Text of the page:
Image: LG

Consumers are perfectly happy with their 4K televisions and have very little interest in stepping up to displays capable of 8K resolution. That’s according to the latest research from analyst and consultancy firm Omdia, which has taken a look at the adoption rate of 8K TVs and discovered “failing” numbers, something that’s reflected by the limited and declining shipments of the technology going out from major manufacturers that include Samsung. Omdia has speculated that only 2.7 million households worldwide will have an 8K TV by the end of 2026; less than 1,200 homes currently have one.

Image: Omdia

Omdia research finds consumers remain sceptical about the benefits of 8K (Omdia)

According to Omdia, shipments of 8K TVs only accounted for 0.15% of all TV shipments in 2021. This translated to a little more than 350,000 units globally. Samsung shipped 65% 8K TV units, with none to Japan.

It appears that 8K TVs have lost momentum especially when the following reasons are considered:

With no convincing reason to buy 8K TVs (very little native content is available) the marketing is failing, numbers-wise.
Shipments were weaker than in 4Q20 and even 1Q21.
Samsung shipped 18% fewer 8K TVs than a year earlier.
China will not drive 8K compared to North America or even Western Europe, despite the large set sizes. Price pressure is too high.
We see no convincing market demand of further 8K service development. Even in Japan, where there is a true 8K channel (from NHK) uptake has been minimal.

Some of the 8K TVs that available on the current market include Samsung’s Neo QLED Smart TVs and LG’s premium SIGNATURE ZX 8K OLEDs, which start at a pricey $19,999 for the 77-inch model. Sharp began selling the world’s first 8K TV, an 85-inch set, for $133,000 in September 2015, around the same time that Samsung unveiled its first Ultra HD Blu-ray player.

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12 comments

  1. Oh my, you don't say! How can this be?! I am utterly shocked, just absolutely stunned! With the extreme affordability of 8K sets, the rampant availability of 8K video content, and the fact that 8K is not very demanding for today's GPUs (which are both cheap and plentiful) to render graphics at, I would have thought that people were scrambling all over each other to purchase 8K HDTVs!!! 4K is such an extremely low resolution, how can people be satisfied with that? Might as well be rockin' 640x480 at that point.
  2. Probably need at a minimum 200 megabit just to feed an 8k signal well with audio included. Plus the TV capable of rendering that kind of streaming content will be super expensive too.
  3. And to be very real on my 55 inch TV in my livingroom that is 4k. I can rarely tell the difference between native 4k and 1080p. Other than 1080p being more... blotchy in background content. And thst isn't even the right word.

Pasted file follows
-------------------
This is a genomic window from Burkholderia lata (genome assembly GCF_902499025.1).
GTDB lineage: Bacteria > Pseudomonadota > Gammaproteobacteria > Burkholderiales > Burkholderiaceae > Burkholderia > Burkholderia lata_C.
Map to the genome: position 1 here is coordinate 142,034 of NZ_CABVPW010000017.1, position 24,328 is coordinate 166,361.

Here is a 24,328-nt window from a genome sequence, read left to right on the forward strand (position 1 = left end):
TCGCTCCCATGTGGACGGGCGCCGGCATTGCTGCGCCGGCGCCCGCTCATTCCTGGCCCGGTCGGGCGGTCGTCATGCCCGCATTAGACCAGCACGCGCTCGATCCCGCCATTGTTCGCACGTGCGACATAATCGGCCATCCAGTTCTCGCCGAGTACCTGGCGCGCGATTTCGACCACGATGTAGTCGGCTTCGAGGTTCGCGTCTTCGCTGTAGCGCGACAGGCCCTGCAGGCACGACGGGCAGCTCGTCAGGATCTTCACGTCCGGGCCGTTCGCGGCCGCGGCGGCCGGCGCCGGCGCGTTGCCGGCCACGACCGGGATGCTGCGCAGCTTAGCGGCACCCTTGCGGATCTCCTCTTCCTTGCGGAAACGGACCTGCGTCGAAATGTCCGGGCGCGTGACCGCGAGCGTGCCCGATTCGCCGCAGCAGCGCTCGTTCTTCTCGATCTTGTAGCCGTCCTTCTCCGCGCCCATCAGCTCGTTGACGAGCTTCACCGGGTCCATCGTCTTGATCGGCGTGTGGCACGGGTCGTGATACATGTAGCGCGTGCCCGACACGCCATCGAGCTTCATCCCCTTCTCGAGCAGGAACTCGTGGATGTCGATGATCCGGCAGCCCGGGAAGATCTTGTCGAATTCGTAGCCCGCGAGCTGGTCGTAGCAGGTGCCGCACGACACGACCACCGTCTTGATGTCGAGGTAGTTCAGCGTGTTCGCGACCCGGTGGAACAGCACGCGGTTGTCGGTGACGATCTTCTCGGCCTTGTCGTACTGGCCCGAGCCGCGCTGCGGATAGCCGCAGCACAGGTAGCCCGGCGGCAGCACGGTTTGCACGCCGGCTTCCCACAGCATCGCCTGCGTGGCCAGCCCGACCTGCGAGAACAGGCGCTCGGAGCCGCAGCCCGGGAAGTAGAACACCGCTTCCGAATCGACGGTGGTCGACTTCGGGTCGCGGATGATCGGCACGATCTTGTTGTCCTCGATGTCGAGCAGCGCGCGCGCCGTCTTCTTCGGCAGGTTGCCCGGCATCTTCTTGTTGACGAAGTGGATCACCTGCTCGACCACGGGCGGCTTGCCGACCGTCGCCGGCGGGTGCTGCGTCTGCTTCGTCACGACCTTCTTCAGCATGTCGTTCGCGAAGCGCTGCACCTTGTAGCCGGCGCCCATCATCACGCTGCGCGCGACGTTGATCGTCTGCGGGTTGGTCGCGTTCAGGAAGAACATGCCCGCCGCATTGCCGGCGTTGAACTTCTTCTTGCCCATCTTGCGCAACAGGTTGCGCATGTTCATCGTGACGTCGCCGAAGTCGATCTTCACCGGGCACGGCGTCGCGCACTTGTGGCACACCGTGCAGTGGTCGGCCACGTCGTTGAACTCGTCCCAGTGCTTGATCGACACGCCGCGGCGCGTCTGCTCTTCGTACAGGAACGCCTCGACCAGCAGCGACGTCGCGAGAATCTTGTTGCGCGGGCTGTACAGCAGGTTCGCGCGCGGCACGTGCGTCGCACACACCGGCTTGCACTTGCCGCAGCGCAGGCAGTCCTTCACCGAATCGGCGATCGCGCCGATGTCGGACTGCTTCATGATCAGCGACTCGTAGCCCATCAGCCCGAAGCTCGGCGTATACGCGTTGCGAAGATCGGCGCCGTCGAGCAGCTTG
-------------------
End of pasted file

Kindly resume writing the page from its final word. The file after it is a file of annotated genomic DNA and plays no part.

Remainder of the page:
4. Well, I'm a tech junkie and I feel like all new horizon tech (not so new but...) should never go ignored due to current-gen trends.

    Remember, nay-sayers had complained about 4K rez and its lack of content too years ago as well.

    8K+ cinema cameras (and the majority of the latest films are recorded in 8K+) exist today, improved compression also exists, etc., and the only thing that is stopping 8K growth is greed (like always in the beginning) and extremely poor marketing.

    But 8K is the future, it is what it is.
  5. Well, I'm a tech junkie and I feel like all new horizon tech (not so new but...) should never go ignored due to current-gen trends.

    Remember, nay-sayers had complained about 4K rez and its lack of content too years ago as well.

    8K+ cinema cameras (and the majority of the latest films are recorded in 8K+) exist today, improved compression also exists, etc., and the only thing that is stopping 8K growth is greed (like always in the beginning) and extremely poor marketing.

    But 8K is the future, it is what it is.
    I figure if a 48MP camera isn't big enough for consumers, 8K TV isn't enough either.
  6. We learned from the megapixel wars that camera shopping was as simple as sorting by MP and choosing the biggest number. /s

    The extra-crispy fonts look pretty good on my 32" 64K desktop monitor though.
  7. 8K and lord knows how many versions of HDR or whatever succeeds it. I'll pass, for now. Plenty happy with 4K for the moment. I'm more interested in less compression and better encoding than finding more ways to throw pixels around. I'm willing to compromise with DLSS in gaming but not so much for watching media and these days we're already being increasingly locked into streaming with fewer physical media options. Even then, you never know until you read the reviews or drop the $$$ on something if it's been mastered and released properly.

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